This lesson discusses Spark DataFrames.


A Dataframe is the most common Structured API. It represents a table with rows and columns. Each column has a defined type maintained in a schema. You can think of the DataFrame as a spreadsheet that is too big to fit on a single machine so it has parts of it spread across a cluster of machines. Even if the spreadsheet can fit onto a single machine, the desired computations take too long so the data has to be chunked and processed on multiple machines in parallel.

Another way to describe DataFrames is to think of them as distributed table-like collections with well-defined rows and columns. Each column has the same type of data across all the rows albeit an absence of value can be indicated by a null. In a sense, DataFrames (and Datasets too) are plans, evaluated lazily, that perform operations on data distributed across various machines in a cluster.

A DataFrame is broken into smaller parts called partitions. A partition is a collection of rows from the parent DataFrame that reside on a particular physical machine on the cluster. A DataFrame’s partitions represent the data’s physical distribution across the cluster of machines. The number of partitions also dictate the parallelism achieved in a Spark job. With a single partition, only a single executor can process the data, even if several hundred are available. Similarly, if there are many partitions with single executor available ,there would be no parallelism.

When working with DataFrames, partitions are never manually or individually manipulated. Instead, the user specifies higher-level data transformations that the Spark framework then applies to all partitions across the cluster.


A schema defines the column names and types of a DataFrame. A schema can be manually defined or read-in from the source. Spark allows schema inference. Spark reads in a few rows and then parses the types in those rows to map them to Spark types. We can also examine the inferred schema for a DataFrame object using the schema method.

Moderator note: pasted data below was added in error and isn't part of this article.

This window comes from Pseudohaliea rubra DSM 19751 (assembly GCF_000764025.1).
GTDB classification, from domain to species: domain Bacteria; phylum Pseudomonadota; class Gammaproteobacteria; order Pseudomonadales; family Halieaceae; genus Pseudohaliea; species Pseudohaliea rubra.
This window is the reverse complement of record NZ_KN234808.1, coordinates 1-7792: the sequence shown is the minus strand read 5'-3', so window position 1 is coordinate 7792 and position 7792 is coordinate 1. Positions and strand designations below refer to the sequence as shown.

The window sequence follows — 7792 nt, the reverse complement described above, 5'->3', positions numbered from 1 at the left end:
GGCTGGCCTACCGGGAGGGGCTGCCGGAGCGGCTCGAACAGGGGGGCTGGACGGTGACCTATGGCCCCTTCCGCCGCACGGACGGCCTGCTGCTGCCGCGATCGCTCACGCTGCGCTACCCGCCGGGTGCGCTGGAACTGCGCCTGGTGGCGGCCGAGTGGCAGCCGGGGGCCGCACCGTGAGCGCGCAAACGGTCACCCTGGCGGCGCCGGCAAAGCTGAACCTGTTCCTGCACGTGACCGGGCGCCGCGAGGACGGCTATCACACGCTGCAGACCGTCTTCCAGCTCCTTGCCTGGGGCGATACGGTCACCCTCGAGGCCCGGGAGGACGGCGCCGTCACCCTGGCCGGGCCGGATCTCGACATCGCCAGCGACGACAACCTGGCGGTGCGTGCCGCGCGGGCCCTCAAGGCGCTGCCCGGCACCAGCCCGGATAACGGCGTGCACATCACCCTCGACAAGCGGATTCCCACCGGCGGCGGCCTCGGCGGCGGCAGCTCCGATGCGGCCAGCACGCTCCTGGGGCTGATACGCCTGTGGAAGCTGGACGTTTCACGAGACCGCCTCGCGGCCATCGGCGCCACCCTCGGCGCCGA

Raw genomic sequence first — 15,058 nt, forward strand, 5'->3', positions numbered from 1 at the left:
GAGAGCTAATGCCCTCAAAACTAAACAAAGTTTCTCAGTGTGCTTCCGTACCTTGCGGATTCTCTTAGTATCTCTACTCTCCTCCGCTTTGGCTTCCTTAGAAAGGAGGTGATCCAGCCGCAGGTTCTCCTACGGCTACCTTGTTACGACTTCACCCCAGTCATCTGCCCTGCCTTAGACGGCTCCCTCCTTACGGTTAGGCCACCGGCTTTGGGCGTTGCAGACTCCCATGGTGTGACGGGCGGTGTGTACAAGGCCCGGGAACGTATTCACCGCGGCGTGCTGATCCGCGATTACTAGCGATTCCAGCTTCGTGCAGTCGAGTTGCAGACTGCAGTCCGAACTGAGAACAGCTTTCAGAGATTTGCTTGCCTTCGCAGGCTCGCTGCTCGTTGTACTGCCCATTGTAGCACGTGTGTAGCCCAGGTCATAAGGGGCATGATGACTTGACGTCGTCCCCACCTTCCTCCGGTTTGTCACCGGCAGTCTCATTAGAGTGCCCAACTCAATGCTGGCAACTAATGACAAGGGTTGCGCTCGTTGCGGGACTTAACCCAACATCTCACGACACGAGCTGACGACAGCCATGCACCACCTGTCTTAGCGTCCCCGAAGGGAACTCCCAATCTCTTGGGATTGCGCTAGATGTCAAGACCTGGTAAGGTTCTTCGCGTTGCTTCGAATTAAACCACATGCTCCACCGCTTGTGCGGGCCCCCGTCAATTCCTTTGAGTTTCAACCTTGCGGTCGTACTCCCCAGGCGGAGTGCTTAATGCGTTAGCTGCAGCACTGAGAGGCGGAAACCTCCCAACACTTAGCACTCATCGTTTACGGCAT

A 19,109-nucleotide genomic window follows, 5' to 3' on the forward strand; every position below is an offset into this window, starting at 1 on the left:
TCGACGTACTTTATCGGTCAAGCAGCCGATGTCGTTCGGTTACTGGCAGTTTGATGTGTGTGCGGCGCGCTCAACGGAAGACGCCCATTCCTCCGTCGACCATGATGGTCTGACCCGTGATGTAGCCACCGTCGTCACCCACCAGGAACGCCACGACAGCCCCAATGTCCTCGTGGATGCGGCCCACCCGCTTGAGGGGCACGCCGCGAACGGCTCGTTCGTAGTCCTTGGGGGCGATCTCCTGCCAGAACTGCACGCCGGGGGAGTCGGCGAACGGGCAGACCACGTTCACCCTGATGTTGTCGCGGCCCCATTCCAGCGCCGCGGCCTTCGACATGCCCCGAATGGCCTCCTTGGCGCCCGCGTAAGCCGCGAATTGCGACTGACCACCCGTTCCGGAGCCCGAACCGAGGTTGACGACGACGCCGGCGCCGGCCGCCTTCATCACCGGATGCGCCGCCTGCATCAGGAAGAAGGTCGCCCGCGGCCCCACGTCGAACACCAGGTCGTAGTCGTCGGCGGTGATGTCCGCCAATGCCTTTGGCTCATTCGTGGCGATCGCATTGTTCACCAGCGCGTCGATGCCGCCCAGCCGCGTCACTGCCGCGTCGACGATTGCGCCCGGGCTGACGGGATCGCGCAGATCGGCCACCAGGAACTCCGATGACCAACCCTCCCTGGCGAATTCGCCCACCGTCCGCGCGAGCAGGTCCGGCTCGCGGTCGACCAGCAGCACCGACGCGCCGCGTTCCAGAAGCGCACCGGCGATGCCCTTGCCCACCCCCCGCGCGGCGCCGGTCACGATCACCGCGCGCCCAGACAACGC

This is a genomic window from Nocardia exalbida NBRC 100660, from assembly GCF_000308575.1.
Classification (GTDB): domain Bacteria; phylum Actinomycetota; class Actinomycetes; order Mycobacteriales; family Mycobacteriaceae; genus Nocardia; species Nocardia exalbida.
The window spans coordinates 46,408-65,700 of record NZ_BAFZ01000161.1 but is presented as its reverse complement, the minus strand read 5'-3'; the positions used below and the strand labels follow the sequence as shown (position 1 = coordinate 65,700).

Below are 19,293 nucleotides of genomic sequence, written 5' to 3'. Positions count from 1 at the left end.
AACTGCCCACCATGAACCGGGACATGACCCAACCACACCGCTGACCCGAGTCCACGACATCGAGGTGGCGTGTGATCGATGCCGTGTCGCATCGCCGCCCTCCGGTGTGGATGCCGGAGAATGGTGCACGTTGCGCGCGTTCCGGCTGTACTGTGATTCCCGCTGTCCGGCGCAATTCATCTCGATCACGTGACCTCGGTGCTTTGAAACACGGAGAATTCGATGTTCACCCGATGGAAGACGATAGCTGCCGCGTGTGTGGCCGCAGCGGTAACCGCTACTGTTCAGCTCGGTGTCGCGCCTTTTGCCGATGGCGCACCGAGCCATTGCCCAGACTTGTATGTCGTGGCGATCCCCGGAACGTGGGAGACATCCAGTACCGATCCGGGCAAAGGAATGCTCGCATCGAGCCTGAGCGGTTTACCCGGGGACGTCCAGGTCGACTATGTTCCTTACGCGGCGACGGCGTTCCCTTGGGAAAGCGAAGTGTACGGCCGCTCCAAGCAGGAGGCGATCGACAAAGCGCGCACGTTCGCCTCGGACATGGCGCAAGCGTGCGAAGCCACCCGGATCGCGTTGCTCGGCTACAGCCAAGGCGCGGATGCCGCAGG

Spark types

Spark uses an engine called Catalyst that maintains type information. The Spark types map to corresponding types in supported languages (Java, Python etc). Spark will convert an expression written in one of the supported languages into an equivalent Catalyst representation for the same type. The Catalyst engine applies several optimizations and is continually improved to make executions faster.

Working with DataFrames

Let’s see an example that creates a DataFrame from a text file. The code is below and can be executed in the terminal.

// Create a DataFrame from a text file and let Spark infer the schema
// The file doesn't contain a header

val df ="inferSchema", true).option("header", false).text("/DataJek/")

The Spark inferred schema can be examined as follows:


This feature demonstrates the powerful set of APIs that Spark offers, compared to other execution engines.

The below exercise demonstrates working with DataFrames.

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